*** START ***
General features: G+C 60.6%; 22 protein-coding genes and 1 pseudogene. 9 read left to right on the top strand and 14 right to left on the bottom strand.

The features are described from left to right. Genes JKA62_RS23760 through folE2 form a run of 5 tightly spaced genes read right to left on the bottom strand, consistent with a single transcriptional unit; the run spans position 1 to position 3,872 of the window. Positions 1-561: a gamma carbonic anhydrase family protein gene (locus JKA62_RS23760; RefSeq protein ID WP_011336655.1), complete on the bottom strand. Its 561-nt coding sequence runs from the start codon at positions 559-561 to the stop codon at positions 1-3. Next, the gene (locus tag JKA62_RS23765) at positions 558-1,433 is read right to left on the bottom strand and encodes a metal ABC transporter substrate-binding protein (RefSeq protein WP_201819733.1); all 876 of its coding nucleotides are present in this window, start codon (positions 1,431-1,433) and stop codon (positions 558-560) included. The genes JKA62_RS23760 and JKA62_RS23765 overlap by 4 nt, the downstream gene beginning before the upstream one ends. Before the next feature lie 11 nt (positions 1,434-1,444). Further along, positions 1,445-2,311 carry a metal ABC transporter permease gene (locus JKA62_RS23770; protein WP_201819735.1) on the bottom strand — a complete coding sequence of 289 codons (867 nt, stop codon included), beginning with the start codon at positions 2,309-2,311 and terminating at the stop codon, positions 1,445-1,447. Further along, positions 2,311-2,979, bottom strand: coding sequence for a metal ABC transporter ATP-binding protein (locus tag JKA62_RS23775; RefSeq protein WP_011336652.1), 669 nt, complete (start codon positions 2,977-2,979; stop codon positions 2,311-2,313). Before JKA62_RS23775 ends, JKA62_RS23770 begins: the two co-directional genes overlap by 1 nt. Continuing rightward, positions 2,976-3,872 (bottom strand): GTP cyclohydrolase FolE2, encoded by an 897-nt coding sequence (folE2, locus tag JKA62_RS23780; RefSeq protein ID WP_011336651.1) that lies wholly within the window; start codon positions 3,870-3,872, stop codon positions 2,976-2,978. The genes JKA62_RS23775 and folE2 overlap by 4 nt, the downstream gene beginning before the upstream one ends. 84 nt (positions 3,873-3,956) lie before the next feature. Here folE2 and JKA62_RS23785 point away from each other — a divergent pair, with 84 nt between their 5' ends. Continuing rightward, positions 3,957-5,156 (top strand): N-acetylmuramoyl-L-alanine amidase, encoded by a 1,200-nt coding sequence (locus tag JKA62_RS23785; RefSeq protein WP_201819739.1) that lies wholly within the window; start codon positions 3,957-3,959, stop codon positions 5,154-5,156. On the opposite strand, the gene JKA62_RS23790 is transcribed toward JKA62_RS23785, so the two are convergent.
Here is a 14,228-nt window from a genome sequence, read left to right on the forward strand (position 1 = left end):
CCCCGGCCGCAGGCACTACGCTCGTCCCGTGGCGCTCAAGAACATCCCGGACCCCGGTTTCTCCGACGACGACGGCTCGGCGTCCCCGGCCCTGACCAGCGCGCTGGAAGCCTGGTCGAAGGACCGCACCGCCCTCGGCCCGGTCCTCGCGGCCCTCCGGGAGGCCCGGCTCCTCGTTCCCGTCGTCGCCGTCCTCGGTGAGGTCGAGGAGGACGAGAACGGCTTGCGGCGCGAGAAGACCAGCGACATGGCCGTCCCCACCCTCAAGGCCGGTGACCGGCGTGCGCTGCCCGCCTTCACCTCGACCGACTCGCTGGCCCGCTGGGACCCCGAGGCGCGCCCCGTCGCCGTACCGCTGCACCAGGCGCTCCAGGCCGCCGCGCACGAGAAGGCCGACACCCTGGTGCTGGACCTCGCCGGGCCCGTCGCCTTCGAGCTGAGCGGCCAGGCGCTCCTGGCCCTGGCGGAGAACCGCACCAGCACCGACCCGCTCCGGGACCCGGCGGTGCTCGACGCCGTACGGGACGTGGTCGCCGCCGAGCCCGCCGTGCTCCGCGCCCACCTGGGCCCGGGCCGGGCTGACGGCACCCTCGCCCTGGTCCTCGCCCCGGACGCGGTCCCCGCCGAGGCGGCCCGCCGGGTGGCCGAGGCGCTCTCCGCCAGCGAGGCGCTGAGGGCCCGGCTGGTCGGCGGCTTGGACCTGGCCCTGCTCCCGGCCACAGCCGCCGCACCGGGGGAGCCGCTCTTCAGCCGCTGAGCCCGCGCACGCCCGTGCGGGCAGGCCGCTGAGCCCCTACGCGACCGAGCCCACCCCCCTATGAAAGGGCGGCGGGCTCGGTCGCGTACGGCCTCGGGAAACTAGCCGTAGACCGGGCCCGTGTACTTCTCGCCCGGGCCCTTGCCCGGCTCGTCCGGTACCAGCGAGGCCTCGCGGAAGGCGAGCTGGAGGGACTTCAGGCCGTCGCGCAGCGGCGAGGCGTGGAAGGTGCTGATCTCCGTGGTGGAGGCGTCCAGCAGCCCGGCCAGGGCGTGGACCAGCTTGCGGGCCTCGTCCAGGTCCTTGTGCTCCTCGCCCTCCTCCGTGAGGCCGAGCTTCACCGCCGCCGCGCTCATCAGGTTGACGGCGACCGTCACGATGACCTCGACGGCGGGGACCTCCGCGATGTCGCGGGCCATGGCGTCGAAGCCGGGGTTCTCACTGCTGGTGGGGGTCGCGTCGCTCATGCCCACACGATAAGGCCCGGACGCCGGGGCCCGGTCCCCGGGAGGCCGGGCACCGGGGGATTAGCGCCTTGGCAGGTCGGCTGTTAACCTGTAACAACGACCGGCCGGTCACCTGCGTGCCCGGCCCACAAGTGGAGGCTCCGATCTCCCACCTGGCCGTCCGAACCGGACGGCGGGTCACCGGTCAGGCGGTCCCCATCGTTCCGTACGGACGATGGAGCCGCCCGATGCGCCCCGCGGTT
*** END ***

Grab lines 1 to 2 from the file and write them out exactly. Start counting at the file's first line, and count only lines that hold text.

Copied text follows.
General features: G+C 60.6%; 22 protein-coding genes and 1 pseudogene. 9 read left to right on the top strand and 14 right to left on the bottom strand.

The features are described from left to right. Genes JKA62_RS23760 through folE2 form a run of 5 tightly spaced genes read right to left on the bottom strand, consistent with a single transcriptional unit; the run spans position 1 to position 3,872 of the window. Positions 1-561: a gamma carbonic anhydrase family protein gene (locus JKA62_RS23760; RefSeq protein ID WP_011336655.1), complete on the bottom strand. Its 561-nt coding sequence runs from the start codon at positions 559-561 to the stop codon at positions 1-3. Next, the gene (locus tag JKA62_RS23765) at positions 558-1,433 is read right to left on the bottom strand and encodes a metal ABC transporter substrate-binding protein (RefSeq protein WP_201819733.1); all 876 of its coding nucleotides are present in this window, start codon (positions 1,431-1,433) and stop codon (positions 558-560) included. The genes JKA62_RS23760 and JKA62_RS23765 overlap by 4 nt, the downstream gene beginning before the upstream one ends. Before the next feature lie 11 nt (positions 1,434-1,444). Further along, positions 1,445-2,311 carry a metal ABC transporter permease gene (locus JKA62_RS23770; protein WP_201819735.1) on the bottom strand — a complete coding sequence of 289 codons (867 nt, stop codon included), beginning with the start codon at positions 2,309-2,311 and terminating at the stop codon, positions 1,445-1,447. Further along, positions 2,311-2,979, bottom strand: coding sequence for a metal ABC transporter ATP-binding protein (locus tag JKA62_RS23775; RefSeq protein WP_011336652.1), 669 nt, complete (start codon positions 2,977-2,979; stop codon positions 2,311-2,313). Before JKA62_RS23775 ends, JKA62_RS23770 begins: the two co-directional genes overlap by 1 nt. Continuing rightward, positions 2,976-3,872 (bottom strand): GTP cyclohydrolase FolE2, encoded by an 897-nt coding sequence (folE2, locus tag JKA62_RS23780; RefSeq protein ID WP_011336651.1) that lies wholly within the window; start codon positions 3,870-3,872, stop codon positions 2,976-2,978. The genes JKA62_RS23775 and folE2 overlap by 4 nt, the downstream gene beginning before the upstream one ends. 84 nt (positions 3,873-3,956) lie before the next feature. Here folE2 and JKA62_RS23785 point away from each other — a divergent pair, with 84 nt between their 5' ends. Continuing rightward, positions 3,957-5,156 (top strand): N-acetylmuramoyl-L-alanine amidase, encoded by a 1,200-nt coding sequence (locus tag JKA62_RS23785; RefSeq protein WP_201819739.1) that lies wholly within the window; start codon positions 3,957-3,959, stop codon positions 5,154-5,156. On the opposite strand, the gene JKA62_RS23790 is transcribed toward JKA62_RS23785, so the two are convergent.